The numbers summarize what left Jackson speechless when faced with the daunting question: Is anyone like Ibaka? Jackson knows what a great shotblocker looks like. He played with 7-footer Patrick Ewing, eighth all-time in blocks but someone who kept his game inside the arc offensively in an era where bigs weren’t encouraged to shoot from deep.

Last season, Ibaka attempted nearly twice the amount of threes Ewing hoisted in his entire career.

 

***

SOME RANDOM HEADLINES: Who needs training camp and the preseason anyway? Tristan Thompson is ready for the Cavaliers’ season opener … Folks keep writing P.J. Tucker off in Phoenix and he keeps on grinding his way back into the mix … No one is sure what to make of the Sacramento Kings this year, which is exactly why they (DeMarcus Cousins, George Karl and Rajon Rondo in particular), are one of the truly intriguing must-see teams in the NBA this season … Serge Ibaka, the most unique big man in NBA history? … The Philadelphia 76ers don’t officially start this season until Wednesday and they are already limping …

Hang Time Podcast (Episode 205) Featuring Pete Philo

HANG TIME HEADQUARTERS — Kristaps Porzingis knows all of the names that came before him, all of the international big men who were supposed to be game changers that didn’t live up to the hype.

The ghost of Darko Milicic, and others, lingers for a youngster like the Porzingis, the Latvian 7-footer the New York Knicks selected with the fourth pick in last week’s NBA Draft.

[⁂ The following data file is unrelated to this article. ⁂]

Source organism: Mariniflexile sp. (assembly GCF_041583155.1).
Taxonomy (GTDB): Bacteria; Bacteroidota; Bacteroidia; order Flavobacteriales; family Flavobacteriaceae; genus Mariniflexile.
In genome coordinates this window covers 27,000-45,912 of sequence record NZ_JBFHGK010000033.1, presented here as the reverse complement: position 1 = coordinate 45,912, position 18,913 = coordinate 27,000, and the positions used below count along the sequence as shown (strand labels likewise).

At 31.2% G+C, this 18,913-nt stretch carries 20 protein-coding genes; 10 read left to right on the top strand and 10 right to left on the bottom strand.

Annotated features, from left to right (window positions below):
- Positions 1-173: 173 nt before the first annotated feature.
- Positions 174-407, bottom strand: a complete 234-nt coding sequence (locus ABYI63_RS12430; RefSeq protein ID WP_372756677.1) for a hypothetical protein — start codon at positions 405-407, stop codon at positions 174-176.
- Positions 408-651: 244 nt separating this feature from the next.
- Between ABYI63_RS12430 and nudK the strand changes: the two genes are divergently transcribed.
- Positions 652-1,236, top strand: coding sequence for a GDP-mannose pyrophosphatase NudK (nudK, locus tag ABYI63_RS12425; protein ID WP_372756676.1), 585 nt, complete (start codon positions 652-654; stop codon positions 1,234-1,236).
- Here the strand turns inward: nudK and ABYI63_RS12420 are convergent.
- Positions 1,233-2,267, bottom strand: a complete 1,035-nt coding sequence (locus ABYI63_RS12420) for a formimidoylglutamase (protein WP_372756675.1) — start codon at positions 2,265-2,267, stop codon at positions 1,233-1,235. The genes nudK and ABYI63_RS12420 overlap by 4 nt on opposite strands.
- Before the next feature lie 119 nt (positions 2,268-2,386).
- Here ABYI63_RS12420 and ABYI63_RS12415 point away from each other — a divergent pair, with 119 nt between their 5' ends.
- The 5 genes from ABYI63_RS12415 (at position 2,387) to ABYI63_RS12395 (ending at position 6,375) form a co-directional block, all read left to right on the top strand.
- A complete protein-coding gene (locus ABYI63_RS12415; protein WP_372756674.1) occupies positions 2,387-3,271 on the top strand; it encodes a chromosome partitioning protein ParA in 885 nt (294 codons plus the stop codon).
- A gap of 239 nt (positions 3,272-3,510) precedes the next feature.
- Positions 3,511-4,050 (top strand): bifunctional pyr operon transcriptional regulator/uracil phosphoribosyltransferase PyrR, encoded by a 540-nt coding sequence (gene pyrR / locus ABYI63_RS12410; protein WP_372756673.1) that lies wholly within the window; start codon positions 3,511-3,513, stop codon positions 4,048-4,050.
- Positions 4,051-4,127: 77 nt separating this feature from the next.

But Porzingis insists he’s different. He’s prepared to break the mold and is ready to embrace the pressure of playing on the biggest stage the NBA has to offer.

The question is does he have the chops to live up to his own words? 

And that’s a question guys like Pete Philo, the Indiana Pacers’ director of international scouting, get paid to figure out for their respective teams. Their work digging up the details on players most of us have never seen play in the flesh, can be the difference between success and failure for a guy like Porzingis.

Step 1 of the NBA’s summer hoops Holy Trinity is the Draft, which was handled last week with plenty of surprises, including Porzingis.

Step 2 is the Free Agent Fever (on NBA TV and NBA.com starting today and going strong until all of the big names agree to deals) going on right now.

Step 3, Summer League action in Orlando, Salt Lake City and Las Vegas kicks off life fireworks on July 4.

We’ve got you covered on all three steps of the process on Episode 205 of the Hang Time Podcast featuring Pete Philo. He joins us to talk Draft, the work that goes on behind the scenes and what that spawns in free agency, summer league ball and beyond.

LISTEN HERE: